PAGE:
Heart rate and breathing slow even more when you enter a more profound stage 2 non-REM sleep. The purpose of this stage is to set the scene for the subsequent stages of deep sleep and REM sleep. During deep sleep, a person's core temperature decreases, their muscles relax entirely, and their brain waves decelerate to tiny bursts of electrical activity. Electroencephalograms, which record brain activity while a patient sleep, show that brain wave activity during this period is fascinating. When sleep spindles (brain wave patterns) activate, it means non-rapid eye movement (NREM) sleep is taking place.

Sleep spindle activity suggests that the brain is processing the day's memories while the sensory nerve system (hearing, sight, smell, touch, and taste) shuts down for the night. "It has a great aesthetic value. These neurons act like thread in a sewing machine, moving data from short-term to long-term memory. Researchers believe this message system is how the brain converts newly formed memories into stable long-term memories. Around half the night, or 20 to 60 minutes of every sleep cycle, is spent in stage 2 sleep.

During the third stage of non-REM sleep

You've reached the deepest level of sleep, where you can't even remember what day it is. Now is the time to focus on getting enough sleep, healing your body, and strengthening your immune system. Also, the following day is a far better time for memory encoding after a restful deep sleep. This last phase of non-REM sleep is considered deep sleep, which is necessary to wake up feeling revitalized. Stage 3 is the deepest stage of sleep, during which it is most difficult to be roused since your heart rate and respiration have slowed to their lowest points, and your muscles have been entirely at ease.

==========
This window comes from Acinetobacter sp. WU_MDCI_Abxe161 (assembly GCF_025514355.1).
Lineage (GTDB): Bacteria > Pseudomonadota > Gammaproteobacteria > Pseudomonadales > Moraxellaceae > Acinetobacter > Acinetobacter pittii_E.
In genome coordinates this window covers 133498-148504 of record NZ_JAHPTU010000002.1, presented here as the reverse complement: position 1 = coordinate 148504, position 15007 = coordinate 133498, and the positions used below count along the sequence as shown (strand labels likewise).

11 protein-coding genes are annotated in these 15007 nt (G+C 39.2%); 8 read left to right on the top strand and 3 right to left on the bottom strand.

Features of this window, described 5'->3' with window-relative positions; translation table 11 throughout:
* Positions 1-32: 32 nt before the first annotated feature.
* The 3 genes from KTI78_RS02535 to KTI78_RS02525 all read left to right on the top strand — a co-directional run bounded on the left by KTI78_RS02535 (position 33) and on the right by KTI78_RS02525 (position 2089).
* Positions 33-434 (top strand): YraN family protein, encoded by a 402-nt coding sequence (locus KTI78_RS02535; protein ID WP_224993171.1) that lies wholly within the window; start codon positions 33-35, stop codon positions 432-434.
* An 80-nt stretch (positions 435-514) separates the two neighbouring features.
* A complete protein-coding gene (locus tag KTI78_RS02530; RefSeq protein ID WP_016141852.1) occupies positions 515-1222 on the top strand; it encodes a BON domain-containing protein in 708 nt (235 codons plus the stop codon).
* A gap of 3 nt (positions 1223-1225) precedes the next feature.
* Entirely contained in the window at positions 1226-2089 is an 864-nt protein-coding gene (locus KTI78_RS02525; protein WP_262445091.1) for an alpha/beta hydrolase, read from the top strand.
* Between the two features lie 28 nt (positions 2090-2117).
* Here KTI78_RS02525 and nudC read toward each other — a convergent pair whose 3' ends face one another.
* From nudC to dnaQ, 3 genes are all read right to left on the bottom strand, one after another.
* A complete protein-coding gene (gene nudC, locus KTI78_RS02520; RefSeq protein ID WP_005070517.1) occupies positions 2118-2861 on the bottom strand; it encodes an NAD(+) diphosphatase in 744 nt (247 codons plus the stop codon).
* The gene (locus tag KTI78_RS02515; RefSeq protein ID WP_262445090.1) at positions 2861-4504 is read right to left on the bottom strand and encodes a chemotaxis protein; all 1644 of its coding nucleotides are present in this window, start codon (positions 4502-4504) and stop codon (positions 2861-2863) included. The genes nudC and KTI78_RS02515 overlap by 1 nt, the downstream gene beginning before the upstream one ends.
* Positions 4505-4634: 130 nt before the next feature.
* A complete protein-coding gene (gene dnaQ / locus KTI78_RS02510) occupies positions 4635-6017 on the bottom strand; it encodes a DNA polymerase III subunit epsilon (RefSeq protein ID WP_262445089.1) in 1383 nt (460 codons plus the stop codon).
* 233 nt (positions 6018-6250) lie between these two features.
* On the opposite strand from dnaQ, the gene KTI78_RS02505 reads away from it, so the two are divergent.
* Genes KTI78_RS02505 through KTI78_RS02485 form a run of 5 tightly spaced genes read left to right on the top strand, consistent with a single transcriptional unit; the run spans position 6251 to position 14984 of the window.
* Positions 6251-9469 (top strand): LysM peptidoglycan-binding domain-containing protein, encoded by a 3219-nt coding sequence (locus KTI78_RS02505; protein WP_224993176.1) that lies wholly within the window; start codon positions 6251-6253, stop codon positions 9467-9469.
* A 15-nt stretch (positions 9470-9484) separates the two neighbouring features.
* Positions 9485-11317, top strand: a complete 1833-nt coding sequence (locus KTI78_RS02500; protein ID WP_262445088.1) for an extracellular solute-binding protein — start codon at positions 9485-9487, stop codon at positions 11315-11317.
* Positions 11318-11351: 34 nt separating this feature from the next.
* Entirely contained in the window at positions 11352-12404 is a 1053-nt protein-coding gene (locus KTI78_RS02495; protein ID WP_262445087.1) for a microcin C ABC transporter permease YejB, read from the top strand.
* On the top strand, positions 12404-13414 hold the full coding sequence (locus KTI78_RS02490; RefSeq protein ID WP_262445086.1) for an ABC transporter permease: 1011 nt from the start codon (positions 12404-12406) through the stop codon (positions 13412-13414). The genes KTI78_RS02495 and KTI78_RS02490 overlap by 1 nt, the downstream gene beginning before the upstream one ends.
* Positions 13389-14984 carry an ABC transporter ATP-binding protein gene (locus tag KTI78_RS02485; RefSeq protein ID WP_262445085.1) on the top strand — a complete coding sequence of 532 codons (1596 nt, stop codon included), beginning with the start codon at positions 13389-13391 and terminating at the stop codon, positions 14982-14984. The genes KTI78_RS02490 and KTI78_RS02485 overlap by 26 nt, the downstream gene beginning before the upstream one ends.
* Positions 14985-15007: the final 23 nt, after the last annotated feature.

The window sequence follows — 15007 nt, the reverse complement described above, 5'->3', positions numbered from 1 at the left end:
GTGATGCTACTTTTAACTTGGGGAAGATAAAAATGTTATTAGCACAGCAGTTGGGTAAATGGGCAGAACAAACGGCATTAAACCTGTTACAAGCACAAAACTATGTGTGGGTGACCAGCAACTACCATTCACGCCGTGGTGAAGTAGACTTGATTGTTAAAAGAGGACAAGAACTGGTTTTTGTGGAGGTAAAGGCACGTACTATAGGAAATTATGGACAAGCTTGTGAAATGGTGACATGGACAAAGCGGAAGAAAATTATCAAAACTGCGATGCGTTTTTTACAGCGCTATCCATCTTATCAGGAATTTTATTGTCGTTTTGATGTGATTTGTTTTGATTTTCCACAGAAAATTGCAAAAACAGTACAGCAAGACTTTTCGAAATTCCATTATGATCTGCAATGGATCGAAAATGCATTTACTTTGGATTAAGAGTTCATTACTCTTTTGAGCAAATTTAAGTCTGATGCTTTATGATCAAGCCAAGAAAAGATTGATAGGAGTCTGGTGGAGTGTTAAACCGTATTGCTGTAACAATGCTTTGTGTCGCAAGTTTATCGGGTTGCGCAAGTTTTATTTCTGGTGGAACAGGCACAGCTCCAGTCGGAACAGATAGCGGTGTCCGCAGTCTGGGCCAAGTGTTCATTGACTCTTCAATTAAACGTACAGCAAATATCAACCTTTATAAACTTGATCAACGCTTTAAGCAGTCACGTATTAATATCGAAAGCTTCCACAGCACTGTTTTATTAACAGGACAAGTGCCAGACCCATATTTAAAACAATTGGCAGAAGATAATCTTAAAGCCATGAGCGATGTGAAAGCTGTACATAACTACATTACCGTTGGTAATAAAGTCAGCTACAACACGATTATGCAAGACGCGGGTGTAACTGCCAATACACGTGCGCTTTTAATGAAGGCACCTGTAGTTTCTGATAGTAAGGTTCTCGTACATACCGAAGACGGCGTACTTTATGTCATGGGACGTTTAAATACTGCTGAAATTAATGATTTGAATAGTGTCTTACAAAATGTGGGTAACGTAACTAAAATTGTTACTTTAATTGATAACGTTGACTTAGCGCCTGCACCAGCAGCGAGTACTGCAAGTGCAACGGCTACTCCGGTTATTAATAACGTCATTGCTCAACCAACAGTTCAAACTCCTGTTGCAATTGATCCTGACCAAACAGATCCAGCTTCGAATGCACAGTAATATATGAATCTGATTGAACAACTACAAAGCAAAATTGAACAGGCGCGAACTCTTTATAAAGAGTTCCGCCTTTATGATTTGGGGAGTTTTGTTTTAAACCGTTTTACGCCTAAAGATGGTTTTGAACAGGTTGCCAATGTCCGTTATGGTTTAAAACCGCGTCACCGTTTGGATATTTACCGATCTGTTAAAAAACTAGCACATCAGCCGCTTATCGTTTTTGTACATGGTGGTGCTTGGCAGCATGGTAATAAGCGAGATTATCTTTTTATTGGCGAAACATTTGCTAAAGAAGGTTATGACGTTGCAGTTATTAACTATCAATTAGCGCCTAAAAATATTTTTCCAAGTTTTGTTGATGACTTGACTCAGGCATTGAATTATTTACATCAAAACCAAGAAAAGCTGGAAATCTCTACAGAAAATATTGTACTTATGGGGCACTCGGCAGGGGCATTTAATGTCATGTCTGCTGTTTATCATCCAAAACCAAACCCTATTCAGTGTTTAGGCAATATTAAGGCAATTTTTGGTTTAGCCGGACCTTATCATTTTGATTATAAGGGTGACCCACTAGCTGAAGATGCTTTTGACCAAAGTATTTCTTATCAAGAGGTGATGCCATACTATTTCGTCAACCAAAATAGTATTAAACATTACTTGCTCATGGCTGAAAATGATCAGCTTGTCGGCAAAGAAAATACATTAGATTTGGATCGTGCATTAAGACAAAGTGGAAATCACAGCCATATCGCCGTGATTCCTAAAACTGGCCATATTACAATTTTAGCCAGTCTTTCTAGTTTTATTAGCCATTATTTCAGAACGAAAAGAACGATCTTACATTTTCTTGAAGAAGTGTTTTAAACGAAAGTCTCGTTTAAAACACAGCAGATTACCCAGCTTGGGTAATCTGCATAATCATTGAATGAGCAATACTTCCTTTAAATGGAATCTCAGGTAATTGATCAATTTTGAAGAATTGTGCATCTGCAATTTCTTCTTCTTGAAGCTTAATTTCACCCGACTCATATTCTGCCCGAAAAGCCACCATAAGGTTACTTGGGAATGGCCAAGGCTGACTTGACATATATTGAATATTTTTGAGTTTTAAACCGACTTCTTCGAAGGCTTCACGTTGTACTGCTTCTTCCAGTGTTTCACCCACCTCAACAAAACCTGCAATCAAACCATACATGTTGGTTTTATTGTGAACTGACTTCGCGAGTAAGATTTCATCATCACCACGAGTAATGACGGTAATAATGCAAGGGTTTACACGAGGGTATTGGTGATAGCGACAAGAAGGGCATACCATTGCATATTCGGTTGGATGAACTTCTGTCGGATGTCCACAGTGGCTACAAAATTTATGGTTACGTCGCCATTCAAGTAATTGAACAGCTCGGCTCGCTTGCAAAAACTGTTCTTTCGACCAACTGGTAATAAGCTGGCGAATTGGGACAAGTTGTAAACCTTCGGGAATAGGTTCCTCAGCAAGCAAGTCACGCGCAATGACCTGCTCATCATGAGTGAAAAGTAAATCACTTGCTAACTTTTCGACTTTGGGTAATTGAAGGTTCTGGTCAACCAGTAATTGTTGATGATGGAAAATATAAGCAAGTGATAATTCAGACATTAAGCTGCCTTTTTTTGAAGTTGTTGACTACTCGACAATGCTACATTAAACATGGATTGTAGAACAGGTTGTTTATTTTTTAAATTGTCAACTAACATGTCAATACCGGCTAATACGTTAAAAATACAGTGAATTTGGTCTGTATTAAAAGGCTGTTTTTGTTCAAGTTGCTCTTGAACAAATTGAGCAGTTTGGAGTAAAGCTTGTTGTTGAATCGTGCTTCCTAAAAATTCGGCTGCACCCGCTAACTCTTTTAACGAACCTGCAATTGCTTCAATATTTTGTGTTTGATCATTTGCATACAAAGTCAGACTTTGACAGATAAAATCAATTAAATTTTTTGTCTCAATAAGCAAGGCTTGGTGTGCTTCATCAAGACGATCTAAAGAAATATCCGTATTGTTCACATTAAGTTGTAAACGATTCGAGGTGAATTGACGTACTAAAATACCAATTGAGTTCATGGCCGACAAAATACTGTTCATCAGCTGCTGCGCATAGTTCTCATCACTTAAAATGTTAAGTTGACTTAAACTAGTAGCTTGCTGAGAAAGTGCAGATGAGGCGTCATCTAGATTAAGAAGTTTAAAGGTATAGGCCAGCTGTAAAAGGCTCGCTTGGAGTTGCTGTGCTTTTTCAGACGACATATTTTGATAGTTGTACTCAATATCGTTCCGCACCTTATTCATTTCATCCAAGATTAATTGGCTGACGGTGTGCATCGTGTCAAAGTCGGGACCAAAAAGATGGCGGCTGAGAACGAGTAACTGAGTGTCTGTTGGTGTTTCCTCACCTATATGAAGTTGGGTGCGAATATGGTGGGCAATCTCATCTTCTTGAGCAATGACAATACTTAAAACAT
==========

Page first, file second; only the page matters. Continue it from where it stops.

Delta waves, also known as slow-wave sleep, are characteristic of this sleep phase. If you are woken during this period of deep sleep, you may feel groggier than if you were awakened during lighter sleep phases. Research shows that this stage of sleep is when the brain consolidates memories of broad information, such as facts and statistics, while memory consolidation occurs at all phases of sleep. The consolidation of long-term memories, including facts, experiences, geography, and spatial awareness, requires slow-wave sleep. During a typical sleep cycle, we enter a deep sleep stage 3 for 20–40 minutes.

R.E.M., or the Fourth Phase, Refers to the Sleep

REM sleep consolidates memories. REM sleep is characterized by REM. REM is the fourth stage of sleep when brain activity appears awake on brain scans. Blood pressure, pulse, and respiration normalize. Your eyes dart as your muscles freeze. While during REM sleep, it processes more abstract ideas and emotions. The brain reassesses the day's events. Researchers think that REM sleep produces the most lifelike, narrative dreams.

We remember our dreams from the night before since we wake up during this stage of sleep. The brain stores and discards the day's new motor skills during REM sleep. Research reveals that during REM sleep, our brains process further information, solidify memories, and process emotional and traumatic events from the day before. From midnight until daybreak, REM sleep may last one hour (more on that below). Adults spend 25% of their sleep in REM.

Updated on: 10-Mar-2023